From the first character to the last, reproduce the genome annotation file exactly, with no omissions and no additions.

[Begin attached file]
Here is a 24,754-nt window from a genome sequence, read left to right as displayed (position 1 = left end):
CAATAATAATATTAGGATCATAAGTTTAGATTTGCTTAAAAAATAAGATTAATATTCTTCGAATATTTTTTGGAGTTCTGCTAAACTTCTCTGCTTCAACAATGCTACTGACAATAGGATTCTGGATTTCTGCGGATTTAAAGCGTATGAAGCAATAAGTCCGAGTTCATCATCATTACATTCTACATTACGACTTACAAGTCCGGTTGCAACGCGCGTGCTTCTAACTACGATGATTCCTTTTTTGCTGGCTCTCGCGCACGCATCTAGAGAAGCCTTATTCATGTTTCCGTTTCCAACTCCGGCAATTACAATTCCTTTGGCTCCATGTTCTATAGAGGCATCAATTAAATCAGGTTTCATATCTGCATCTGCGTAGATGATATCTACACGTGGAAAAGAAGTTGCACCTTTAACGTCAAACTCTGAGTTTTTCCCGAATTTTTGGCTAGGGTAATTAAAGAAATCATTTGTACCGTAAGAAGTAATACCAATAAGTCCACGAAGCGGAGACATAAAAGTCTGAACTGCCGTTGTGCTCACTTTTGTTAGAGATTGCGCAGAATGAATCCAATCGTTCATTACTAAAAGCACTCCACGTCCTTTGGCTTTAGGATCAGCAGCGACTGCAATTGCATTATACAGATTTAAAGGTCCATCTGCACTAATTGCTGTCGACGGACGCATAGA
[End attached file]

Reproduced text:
Here is a 24,754-nt window from a genome sequence, read left to right as displayed (position 1 = left end):
CAATAATAATATTAGGATCATAAGTTTAGATTTGCTTAAAAAATAAGATTAATATTCTTCGAATATTTTTTGGAGTTCTGCTAAACTTCTCTGCTTCAACAATGCTACTGACAATAGGATTCTGGATTTCTGCGGATTTAAAGCGTATGAAGCAATAAGTCCGAGTTCATCATCATTACATTCTACATTACGACTTACAAGTCCGGTTGCAACGCGCGTGCTTCTAACTACGATGATTCCTTTTTTGCTGGCTCTCGCGCACGCATCTAGAGAAGCCTTATTCATGTTTCCGTTTCCAACTCCGGCAATTACAATTCCTTTGGCTCCATGTTCTATAGAGGCATCAATTAAATCAGGTTTCATATCTGCATCTGCGTAGATGATATCTACACGTGGAAAAGAAGTTGCACCTTTAACGTCAAACTCTGAGTTTTTCCCGAATTTTTGGCTAGGGTAATTAAAGAAATCATTTGTACCGTAAGAAGTAATACCAATAAGTCCACGAAGCGGAGACATAAAAGTCTGAACTGCCGTTGTGCTCACTTTTGTTAGAGATTGCGCAGAATGAATCCAATCGTTCATTACTAAAAGCACTCCACGTCCTTTGGCTTTAGGATCAGCAGCGACTGCAATTGCATTATACAGATTTAAAGGTCCATCTGCACTAATTGCTGTCGACGGACGCATAGA